This is also where special finishing effects come into play that make labels and packaging pop, such as hot foil stamping, gloss or matte varnish, laminating foil gloss or matte, UV-blocker laminate, multilayer labels, screen printing and cold foil.

The result is a digitally printed label on a finished roll that is slit, embellished and ready to be applied to a bottle, container or package.

Best of both worlds

Photo: Rotocontrol

Hybrid label printing and finishing systems provide both processes in a modular, single in-line solution and are especially advantageous when producing highly-refined labels. Many suppliers in the narrow web industry have aligned their expertise in close partnerships to offer these hybrid solutions to a growing number of label printers.

In this end-to-end solution, a configuration could involve up to seven colours including opaque white, 600 dpi native print resolution and operating speeds accelerating to 70 m/min(230 ft/min), an unwind/rewind unit and waste rewind, multiple die cutting (die stations capable of running full or semi-rotary mode with simple changeover) and printing stations (rotary flexo and flatbed screen printing).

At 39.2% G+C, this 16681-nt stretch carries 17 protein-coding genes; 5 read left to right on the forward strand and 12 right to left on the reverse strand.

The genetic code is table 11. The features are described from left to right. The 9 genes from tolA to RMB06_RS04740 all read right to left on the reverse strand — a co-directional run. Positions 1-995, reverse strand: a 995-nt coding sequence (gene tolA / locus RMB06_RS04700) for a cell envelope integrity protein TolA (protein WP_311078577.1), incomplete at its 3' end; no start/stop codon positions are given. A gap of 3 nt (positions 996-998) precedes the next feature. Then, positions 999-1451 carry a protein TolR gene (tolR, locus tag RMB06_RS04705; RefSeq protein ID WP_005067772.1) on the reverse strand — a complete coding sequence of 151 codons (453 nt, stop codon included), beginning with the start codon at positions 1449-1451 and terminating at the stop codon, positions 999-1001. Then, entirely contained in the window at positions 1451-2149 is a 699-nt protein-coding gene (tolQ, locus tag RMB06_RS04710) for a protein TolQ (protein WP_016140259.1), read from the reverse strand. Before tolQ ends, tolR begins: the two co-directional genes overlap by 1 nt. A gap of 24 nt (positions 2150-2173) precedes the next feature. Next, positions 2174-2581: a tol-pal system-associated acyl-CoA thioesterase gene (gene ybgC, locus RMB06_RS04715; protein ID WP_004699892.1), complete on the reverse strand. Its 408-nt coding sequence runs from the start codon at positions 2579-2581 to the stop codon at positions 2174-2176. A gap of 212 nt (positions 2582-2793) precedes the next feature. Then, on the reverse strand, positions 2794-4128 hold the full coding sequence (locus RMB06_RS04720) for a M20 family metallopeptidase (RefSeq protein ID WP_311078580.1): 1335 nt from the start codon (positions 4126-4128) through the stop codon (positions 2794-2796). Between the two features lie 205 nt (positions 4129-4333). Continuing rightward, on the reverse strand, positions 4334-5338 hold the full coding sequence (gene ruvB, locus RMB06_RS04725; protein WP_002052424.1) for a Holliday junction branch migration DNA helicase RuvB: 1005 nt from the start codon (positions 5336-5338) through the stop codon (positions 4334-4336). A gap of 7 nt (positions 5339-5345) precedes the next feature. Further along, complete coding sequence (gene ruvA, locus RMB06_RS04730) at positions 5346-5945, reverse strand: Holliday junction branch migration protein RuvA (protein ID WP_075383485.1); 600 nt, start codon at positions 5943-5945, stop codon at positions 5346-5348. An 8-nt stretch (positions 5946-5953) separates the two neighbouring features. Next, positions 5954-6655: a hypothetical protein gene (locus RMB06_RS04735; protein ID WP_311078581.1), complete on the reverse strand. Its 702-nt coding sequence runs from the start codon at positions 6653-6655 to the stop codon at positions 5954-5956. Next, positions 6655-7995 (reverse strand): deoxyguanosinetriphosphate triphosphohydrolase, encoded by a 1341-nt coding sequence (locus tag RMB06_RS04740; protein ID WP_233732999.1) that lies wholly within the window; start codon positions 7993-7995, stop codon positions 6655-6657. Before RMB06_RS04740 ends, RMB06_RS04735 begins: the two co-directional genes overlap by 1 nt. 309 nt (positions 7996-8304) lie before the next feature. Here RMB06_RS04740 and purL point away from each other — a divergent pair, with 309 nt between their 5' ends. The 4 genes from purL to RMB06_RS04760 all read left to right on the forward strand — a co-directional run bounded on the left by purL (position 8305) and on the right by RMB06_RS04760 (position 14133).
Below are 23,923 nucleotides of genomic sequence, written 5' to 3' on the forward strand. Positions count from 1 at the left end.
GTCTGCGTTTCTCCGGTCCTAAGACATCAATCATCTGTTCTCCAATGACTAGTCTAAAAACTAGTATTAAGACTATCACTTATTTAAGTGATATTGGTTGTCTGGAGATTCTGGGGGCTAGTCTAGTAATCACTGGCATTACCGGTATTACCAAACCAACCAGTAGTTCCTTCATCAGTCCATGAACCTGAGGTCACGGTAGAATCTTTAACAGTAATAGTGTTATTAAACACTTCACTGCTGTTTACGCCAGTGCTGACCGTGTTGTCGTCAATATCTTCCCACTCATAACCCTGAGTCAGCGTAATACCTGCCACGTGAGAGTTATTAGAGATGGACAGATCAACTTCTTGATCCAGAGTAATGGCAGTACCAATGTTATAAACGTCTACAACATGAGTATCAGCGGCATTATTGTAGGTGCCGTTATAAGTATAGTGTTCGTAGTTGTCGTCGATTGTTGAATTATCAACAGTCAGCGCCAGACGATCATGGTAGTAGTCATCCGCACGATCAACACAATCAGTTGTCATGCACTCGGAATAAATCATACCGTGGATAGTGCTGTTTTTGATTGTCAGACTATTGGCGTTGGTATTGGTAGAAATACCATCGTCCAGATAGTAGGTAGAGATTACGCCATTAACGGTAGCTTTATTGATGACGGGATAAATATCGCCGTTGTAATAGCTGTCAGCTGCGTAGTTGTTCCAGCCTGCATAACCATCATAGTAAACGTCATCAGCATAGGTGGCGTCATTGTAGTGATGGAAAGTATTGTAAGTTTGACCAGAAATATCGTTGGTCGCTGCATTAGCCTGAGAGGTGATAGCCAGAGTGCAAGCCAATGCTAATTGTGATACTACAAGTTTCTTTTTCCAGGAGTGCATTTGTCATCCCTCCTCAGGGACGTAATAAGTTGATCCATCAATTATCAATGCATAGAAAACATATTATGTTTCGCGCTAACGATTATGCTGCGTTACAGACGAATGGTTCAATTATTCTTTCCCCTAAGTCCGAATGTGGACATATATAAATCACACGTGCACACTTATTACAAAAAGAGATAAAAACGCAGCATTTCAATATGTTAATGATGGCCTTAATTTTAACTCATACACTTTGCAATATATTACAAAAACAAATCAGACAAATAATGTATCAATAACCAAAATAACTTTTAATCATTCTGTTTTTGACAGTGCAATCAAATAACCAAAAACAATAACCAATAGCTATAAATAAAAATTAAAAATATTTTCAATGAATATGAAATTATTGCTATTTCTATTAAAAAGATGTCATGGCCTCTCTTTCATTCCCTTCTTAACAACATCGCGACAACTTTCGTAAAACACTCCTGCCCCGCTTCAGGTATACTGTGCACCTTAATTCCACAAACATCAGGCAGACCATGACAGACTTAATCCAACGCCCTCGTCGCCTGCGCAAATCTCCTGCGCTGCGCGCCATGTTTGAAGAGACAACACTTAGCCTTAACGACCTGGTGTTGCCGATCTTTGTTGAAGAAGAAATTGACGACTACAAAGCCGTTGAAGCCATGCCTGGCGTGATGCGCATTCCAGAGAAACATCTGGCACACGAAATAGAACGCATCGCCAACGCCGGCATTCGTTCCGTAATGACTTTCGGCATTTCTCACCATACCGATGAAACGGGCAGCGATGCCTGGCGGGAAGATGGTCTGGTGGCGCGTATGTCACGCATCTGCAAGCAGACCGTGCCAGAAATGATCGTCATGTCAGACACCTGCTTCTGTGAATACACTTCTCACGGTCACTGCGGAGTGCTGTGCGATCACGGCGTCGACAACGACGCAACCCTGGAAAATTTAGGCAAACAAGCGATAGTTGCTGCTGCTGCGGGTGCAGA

Embellishments also possible with a hybrid solution include lamination, cold foiling, hot stamping, label inspection, small roll programmable auto turret winding and 100 per cent servo control and compliance for food packaging.

User friendliness is a very high priority in the design, functionality and maintenance of both printing and finishing machines, with hands-on initial training and subsequent support traditionally provided by the suppliers.

An open architecture design provides easy operator access to the web and integrated modules, for increased efficiencies in operation/web handling and movement during production.

The end results

Applications for digital label printing and finishing are vast, including food and beverage, pharmaceutical, industrial, health and safety, consumer goods and personal care.

Vital for industrial applications, adhesion and abrasion are important for all printing applications to ensure the finished goods survive the journey to the shelf in prime condition, with the longest possible shelf life.

It’s important to use tested and proven ink sets using industry standards to maintain full adhesion on the widest range of substrates and remain highly abrasion resistant to maximize shelf appeal.

With virtually unlimited printing and converting options available in digital label finishing, printers can produce complex labels on a wide range of materials and substrates for maximum flexibility and future-proofed production capabilities.

Going digital helps label printers react to ever-changing customer demands, to ensure their labels remain a step ahead on the highly competitive shelf.


Heather Roth has been in the label printing industry for over 10 years as Marketing Communications Manager with Rotocontrol. 

This article was originally published in the July/August 2020 issue of PrintAction.

Print this page


Stories continue below